"I couldn't find anywhere the information about when and how people switched counting the days in a month from the progressive, roman numeral style to the current format? Thanks for your time."This question appears to ask a few different things. Even if I misunderstood the question, which is quite possible, it led to some interesting research that I hope will both help the correspondent and inform other readers of this site. The question appears to ask when we changed (1) from the Roman fasti type of calendar [see the illustration on What Was the Format of the Ancient Roman Calendar? for a typical fasti type calendar] to the modern form and (2) from the Julian calendar to the Gregorian or n.s., for "new style". (3) It almost definitely asks when we switched from Roman numerals to the Arabic system.
From ancient times there have been different forms of calendars. Not even dealing with calendar function (administrative, secular, or religious, used for recording time, movement of celestial bodies, etc.), there have been circular forms, including the apparently zodiacal ancient Hebrew calendars and the wheels of the Mesoamerican, especially the Maya calendar round, and there have been rectangular charts spread out like the Roman fasti. The medieval codex form, replacing the papyrus scroll for the fasti of the Romans, puts one month on a page instead of stringing them along horizontally. We still have perpetual calendars that can be created with wheels. Now we have online calendars that bear a resemblance to but are not identical to the old-fashioned wall calendars and decorative desk diaries still sold at year's end by merchants hoping you'll pick up one for a last-minute gift. All of these are different, yet we can go back and forth from one to the other with relative ease. To the component of the question "when did we switch from Julian to Gregorian?" it depends on where in the world you are, since the change has been going on for five centuries and is still not universal. The British and therefore, the American colonies, did not adopt the calendar until the middle of the 18th century. More information on this process is provided in the next section.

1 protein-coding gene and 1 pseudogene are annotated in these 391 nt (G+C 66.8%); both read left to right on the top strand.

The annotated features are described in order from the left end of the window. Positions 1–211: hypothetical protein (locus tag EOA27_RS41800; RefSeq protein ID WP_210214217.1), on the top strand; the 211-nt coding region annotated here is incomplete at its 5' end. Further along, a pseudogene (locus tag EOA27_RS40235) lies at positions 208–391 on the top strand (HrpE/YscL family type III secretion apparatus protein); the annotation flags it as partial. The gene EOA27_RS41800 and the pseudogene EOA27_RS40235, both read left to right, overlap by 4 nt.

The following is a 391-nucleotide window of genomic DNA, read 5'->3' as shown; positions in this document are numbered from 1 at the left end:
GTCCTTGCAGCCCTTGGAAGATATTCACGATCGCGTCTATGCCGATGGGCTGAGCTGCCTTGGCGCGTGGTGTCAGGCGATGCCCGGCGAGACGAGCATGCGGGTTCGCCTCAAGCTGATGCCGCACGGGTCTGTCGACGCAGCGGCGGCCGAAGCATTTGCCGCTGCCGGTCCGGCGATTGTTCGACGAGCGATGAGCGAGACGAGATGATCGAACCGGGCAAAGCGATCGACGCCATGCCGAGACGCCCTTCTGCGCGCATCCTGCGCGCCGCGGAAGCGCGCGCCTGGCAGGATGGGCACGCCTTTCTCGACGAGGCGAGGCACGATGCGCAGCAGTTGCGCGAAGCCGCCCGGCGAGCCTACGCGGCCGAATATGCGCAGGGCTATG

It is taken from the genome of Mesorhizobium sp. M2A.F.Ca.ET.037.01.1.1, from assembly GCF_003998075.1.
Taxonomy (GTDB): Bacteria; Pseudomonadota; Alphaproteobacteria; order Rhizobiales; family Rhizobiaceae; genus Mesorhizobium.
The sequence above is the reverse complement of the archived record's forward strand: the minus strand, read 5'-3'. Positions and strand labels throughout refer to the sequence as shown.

When Was the Change From Roman to Arabic Numerals?
The answer is that it, too, was a process. Not everyone adopted one form and dropped the other. Roman numerals prevailed in Europe until about the middle of the 15th century. This was about a century before the creation of the Gregorian calendar in 1582, a time at which Roman numerals were still common. The Arabic (really Hindu) numerals and the decimal system were, however, probably in Europe by the 10th century. They became better known from about the 12th century, thanks to Latin translations of the works of the Persian founder of algebra, whose name is found in our word algorithm [sound out the last few syllables at the name's end, starting with "al-"], Abū ʿAbdallāh Muḥammad ibn Mūsā al-Khwārizmī (c.780 - c.850).
In summary, the answer to each of the various components of the question is that it didn't happen at one moment, but gradually over centuries.
- "Computation of Time, and Changes of Style in the Calendar," by Spencer Bonsall; The Pennsylvania Magazine of History and Biography, Vol. 3, No. 1 (1879), pp. 65-78.
- On Roman Time: The Codex-Calendar of 354 and the Rhythms of Urban Life in Late Antiquity, by Michele Renee Salzman; University of California Press, 1991.